HEILIGENDAMM, Germany (Reuters) - Major powers at the G8 summit on Thursday edged towards a compromise over the breakaway Serbian province of Kosovo which would involve delaying a vote on its independence at the United Nations.
Russia is frustrating Western efforts to adopt a U.N. resolution that would clear the way for independence and French President Nicolas Sarkozy told reporters he had suggested a six month delay in any vote to find more time for a deal.
A source with another delegation said the G8 leaders had agreed to postpone the vote “for some period of time”, but there was no immediate official confirmation of this and Sarkozy made clear the West wanted concessions from Russia.
“The proposal I made is that President Putin recognize — these words have a meaning — the unavoidable prospect of Kosovo’s independence,” Sarkozy said, adding that violence could flare if the international community was divided over the issue.
A senior U.S. official, who spoke on condition of anonymity, denied a deal had been struck: “I’m told that discussions remain ongoing,” the official said.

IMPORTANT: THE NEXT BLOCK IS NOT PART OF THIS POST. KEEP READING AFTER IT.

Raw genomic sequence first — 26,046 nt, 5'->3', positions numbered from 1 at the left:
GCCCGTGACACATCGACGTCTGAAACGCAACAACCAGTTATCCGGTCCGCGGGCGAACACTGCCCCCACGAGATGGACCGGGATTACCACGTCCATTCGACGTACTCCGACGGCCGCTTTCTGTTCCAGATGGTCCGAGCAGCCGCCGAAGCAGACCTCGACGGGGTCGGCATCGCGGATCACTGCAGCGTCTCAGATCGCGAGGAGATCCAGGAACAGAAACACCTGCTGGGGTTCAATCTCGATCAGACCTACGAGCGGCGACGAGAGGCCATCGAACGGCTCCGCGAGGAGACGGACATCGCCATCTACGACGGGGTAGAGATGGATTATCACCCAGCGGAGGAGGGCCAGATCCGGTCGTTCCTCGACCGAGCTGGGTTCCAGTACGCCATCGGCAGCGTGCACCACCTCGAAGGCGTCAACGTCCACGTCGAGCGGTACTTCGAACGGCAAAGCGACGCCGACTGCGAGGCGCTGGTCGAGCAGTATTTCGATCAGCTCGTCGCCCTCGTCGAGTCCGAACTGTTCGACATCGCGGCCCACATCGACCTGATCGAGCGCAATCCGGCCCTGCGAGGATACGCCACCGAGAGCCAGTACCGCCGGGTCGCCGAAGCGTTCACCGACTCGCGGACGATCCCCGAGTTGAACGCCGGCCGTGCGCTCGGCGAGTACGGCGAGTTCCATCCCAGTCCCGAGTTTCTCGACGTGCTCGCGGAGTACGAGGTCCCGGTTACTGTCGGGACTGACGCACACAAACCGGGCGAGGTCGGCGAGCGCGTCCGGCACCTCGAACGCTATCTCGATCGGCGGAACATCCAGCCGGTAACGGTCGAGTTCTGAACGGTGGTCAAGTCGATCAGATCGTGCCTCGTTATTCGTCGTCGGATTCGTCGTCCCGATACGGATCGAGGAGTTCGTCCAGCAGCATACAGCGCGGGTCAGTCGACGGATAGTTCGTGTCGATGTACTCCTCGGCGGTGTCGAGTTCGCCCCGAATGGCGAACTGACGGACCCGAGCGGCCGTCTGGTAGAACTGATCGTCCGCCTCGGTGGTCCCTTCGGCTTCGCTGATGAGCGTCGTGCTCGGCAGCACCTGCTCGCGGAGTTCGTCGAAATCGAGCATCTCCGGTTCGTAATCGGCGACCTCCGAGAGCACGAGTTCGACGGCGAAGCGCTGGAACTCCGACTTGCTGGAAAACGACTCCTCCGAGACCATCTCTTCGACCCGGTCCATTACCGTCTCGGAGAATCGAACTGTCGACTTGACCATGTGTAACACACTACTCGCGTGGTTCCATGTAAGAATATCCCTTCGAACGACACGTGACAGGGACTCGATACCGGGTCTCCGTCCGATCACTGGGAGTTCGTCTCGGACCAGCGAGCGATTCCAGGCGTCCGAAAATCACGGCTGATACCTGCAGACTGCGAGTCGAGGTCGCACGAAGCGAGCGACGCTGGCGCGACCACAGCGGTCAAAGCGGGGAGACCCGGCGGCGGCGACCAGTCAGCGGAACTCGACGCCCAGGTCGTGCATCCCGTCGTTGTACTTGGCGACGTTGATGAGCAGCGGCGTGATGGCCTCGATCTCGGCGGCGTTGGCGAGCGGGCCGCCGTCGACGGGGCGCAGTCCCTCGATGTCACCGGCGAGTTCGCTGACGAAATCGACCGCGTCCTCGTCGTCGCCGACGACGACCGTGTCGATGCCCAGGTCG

Russia has traditionally been a strong ally of Serbia, whose government refuses to brook independence for Kosovo. The United States and the European Union believe Kosovo’s independence is an inevitability that Russia and Serbia will have to accept.
NATO forces intervened in Kosovo eight years ago to halt the killing and expulsion of Albanians by Serb forces and ethnic Albanian leaders are pushing the West to back a unilateral declaration of independence if Russia vetos the U.N. resolution.
Sarkozy said under his proposal Serbia and Kosovo would be pressured into negotiating a “better status” than that currently proposed, giving the two sides six months to reach agreement.
“After six months, either Belgrade and Pristina have found a better status and in that case, it is that one that applies, or they haven’t found it, and in that case it is the Ahtisaari solution that would apply,” he said.
U.N. mediator Martti Ahtisaari’s plan sets out the framework of a Kosovo state.
Ten thousand Albanians died in Serbia’s 1998-99 counter-insurgency war before the United Nations took control. The West sees no prospect of forcing 2 million Albanians — 90 percent of the population — back into the arms of Belgrade.
The United States had forecast a U.N. vote this week, but has apparently retreated in the face of the threatened veto and Sarkozy made clear he wanted to avoid a split with Moscow.
“I think we have to avoid heading straight away towards a conflict,” he told a news conference. “Violence would risk flaring up and I don’t see who would emerge a winner.”
“I don’t say this is perfect but it avoids a division that would be dramatic,” he added.
G8 leaders’ main diplomatic advisers, the so-called “sherpas” and political directors, would work on the proposal on Thursday night, the French president said.